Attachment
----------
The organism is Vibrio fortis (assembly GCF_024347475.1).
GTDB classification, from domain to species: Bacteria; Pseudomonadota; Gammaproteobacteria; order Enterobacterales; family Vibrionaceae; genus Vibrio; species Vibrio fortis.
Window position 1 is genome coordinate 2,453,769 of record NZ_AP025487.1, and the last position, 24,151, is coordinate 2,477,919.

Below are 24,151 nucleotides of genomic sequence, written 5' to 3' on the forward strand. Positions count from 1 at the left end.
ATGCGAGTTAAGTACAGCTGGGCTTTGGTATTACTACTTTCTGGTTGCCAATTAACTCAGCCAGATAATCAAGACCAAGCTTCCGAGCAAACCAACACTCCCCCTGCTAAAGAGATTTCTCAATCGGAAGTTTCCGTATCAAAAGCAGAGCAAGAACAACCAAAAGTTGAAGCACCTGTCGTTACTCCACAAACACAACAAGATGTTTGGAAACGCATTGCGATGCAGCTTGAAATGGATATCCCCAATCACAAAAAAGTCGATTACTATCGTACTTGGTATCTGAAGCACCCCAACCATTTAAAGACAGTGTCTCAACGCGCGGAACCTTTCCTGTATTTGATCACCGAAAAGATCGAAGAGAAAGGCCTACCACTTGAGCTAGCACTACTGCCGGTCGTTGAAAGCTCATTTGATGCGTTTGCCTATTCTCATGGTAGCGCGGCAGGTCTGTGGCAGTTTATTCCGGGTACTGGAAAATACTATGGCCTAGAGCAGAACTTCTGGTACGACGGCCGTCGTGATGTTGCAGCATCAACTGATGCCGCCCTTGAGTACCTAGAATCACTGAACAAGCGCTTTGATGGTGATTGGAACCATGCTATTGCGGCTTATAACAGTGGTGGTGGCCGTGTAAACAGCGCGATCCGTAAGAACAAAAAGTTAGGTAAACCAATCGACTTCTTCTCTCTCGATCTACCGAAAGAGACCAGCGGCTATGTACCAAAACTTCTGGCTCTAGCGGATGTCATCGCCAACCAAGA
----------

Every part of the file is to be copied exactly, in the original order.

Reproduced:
The organism is Vibrio fortis (assembly GCF_024347475.1).
GTDB classification, from domain to species: Bacteria; Pseudomonadota; Gammaproteobacteria; order Enterobacterales; family Vibrionaceae; genus Vibrio; species Vibrio fortis.
Window position 1 is genome coordinate 2,453,769 of record NZ_AP025487.1, and the last position, 24,151, is coordinate 2,477,919.

Below are 24,151 nucleotides of genomic sequence, written 5' to 3' on the forward strand. Positions count from 1 at the left end.
ATGCGAGTTAAGTACAGCTGGGCTTTGGTATTACTACTTTCTGGTTGCCAATTAACTCAGCCAGATAATCAAGACCAAGCTTCCGAGCAAACCAACACTCCCCCTGCTAAAGAGATTTCTCAATCGGAAGTTTCCGTATCAAAAGCAGAGCAAGAACAACCAAAAGTTGAAGCACCTGTCGTTACTCCACAAACACAACAAGATGTTTGGAAACGCATTGCGATGCAGCTTGAAATGGATATCCCCAATCACAAAAAAGTCGATTACTATCGTACTTGGTATCTGAAGCACCCCAACCATTTAAAGACAGTGTCTCAACGCGCGGAACCTTTCCTGTATTTGATCACCGAAAAGATCGAAGAGAAAGGCCTACCACTTGAGCTAGCACTACTGCCGGTCGTTGAAAGCTCATTTGATGCGTTTGCCTATTCTCATGGTAGCGCGGCAGGTCTGTGGCAGTTTATTCCGGGTACTGGAAAATACTATGGCCTAGAGCAGAACTTCTGGTACGACGGCCGTCGTGATGTTGCAGCATCAACTGATGCCGCCCTTGAGTACCTAGAATCACTGAACAAGCGCTTTGATGGTGATTGGAACCATGCTATTGCGGCTTATAACAGTGGTGGTGGCCGTGTAAACAGCGCGATCCGTAAGAACAAAAAGTTAGGTAAACCAATCGACTTCTTCTCTCTCGATCTACCGAAAGAGACCAGCGGCTATGTACCAAAACTTCTGGCTCTAGCGGATGTCATCGCCAACCAAGA